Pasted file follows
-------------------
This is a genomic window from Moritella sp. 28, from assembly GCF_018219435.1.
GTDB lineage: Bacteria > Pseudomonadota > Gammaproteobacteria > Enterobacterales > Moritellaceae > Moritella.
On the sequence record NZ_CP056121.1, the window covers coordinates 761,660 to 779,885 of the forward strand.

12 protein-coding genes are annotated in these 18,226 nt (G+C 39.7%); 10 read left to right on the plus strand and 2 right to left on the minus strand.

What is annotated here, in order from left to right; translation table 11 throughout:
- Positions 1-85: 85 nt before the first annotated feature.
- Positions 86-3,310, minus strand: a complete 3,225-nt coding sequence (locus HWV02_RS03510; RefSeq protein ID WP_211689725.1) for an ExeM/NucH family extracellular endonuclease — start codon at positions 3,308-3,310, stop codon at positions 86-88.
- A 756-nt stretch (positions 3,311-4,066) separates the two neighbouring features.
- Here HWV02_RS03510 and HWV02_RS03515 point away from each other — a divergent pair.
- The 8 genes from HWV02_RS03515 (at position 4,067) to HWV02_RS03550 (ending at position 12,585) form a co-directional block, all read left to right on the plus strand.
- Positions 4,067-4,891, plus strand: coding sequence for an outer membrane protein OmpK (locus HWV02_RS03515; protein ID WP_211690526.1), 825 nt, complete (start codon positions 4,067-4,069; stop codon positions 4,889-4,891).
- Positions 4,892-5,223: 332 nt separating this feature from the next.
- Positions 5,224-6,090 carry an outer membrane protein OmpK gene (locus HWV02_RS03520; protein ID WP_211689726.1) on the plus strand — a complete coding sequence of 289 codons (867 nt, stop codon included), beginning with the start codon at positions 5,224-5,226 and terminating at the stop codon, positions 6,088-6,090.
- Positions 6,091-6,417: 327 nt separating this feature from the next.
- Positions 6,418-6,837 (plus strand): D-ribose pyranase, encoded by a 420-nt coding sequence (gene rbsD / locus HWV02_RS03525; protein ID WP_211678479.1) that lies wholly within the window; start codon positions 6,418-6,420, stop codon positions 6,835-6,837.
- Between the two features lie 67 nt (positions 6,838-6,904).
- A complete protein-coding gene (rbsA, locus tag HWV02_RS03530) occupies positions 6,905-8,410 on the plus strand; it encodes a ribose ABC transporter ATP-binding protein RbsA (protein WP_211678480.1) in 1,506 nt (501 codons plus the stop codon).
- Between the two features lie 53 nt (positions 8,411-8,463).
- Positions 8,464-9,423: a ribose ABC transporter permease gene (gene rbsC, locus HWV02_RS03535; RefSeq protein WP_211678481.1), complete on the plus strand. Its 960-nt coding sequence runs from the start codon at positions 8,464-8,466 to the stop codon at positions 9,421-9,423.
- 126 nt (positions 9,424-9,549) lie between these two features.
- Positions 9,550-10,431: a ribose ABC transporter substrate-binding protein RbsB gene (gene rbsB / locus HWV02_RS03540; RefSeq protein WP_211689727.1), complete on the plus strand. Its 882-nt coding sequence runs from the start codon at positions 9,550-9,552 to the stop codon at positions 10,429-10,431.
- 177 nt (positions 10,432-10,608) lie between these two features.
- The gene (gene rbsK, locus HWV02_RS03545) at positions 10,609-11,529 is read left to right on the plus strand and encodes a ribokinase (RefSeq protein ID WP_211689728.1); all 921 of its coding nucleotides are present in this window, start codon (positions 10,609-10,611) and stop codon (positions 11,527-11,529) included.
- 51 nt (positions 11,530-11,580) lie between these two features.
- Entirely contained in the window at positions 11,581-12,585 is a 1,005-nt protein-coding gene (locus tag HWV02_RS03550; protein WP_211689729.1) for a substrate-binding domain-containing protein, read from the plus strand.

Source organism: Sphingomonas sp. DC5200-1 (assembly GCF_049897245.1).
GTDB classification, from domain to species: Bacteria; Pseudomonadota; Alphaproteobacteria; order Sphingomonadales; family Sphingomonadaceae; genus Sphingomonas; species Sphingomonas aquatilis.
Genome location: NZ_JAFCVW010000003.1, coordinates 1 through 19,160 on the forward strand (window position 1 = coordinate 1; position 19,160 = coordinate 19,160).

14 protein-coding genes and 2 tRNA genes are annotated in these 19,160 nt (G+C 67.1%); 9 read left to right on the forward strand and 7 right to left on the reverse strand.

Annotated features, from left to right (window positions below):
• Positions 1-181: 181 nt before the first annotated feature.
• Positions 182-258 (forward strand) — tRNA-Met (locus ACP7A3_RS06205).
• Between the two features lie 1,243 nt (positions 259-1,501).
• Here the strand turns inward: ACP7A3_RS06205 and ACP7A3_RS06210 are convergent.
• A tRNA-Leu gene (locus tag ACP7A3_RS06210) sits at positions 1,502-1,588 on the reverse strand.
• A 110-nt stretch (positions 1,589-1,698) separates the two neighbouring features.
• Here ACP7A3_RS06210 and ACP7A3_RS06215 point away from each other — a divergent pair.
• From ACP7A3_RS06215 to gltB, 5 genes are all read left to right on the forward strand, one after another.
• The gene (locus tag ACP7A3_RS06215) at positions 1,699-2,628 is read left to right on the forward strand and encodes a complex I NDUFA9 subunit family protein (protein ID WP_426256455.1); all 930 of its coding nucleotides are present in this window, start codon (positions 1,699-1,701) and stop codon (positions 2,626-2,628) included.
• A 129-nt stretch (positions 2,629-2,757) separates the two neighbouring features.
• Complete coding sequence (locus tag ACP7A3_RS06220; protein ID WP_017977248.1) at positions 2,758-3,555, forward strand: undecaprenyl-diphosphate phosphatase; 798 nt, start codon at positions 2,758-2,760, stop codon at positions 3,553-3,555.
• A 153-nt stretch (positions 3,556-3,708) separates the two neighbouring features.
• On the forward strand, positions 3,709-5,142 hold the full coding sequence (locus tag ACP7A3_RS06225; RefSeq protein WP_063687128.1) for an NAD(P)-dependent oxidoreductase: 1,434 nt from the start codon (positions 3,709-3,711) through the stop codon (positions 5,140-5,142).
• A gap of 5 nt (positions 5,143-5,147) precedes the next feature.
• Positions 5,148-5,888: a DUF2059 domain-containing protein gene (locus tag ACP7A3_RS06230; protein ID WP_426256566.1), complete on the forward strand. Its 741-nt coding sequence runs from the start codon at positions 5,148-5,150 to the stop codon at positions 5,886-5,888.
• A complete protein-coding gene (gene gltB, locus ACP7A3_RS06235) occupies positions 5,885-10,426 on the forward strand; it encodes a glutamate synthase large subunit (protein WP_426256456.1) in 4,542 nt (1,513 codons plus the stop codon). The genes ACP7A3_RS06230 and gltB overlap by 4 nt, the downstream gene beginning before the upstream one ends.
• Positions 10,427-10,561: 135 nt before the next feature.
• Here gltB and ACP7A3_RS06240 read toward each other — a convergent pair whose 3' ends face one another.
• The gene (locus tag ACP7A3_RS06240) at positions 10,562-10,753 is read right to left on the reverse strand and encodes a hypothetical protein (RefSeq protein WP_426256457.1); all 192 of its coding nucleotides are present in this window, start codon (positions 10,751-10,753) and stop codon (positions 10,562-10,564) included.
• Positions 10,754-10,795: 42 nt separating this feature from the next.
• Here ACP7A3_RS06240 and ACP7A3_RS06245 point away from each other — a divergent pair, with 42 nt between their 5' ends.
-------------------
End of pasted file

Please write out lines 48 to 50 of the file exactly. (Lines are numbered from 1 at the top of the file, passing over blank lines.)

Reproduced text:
• Here gltB and ACP7A3_RS06240 read toward each other — a convergent pair whose 3' ends face one another.
• The gene (locus tag ACP7A3_RS06240) at positions 10,562-10,753 is read right to left on the reverse strand and encodes a hypothetical protein (RefSeq protein WP_426256457.1); all 192 of its coding nucleotides are present in this window, start codon (positions 10,751-10,753) and stop codon (positions 10,562-10,564) included.
• Positions 10,754-10,795: 42 nt separating this feature from the next.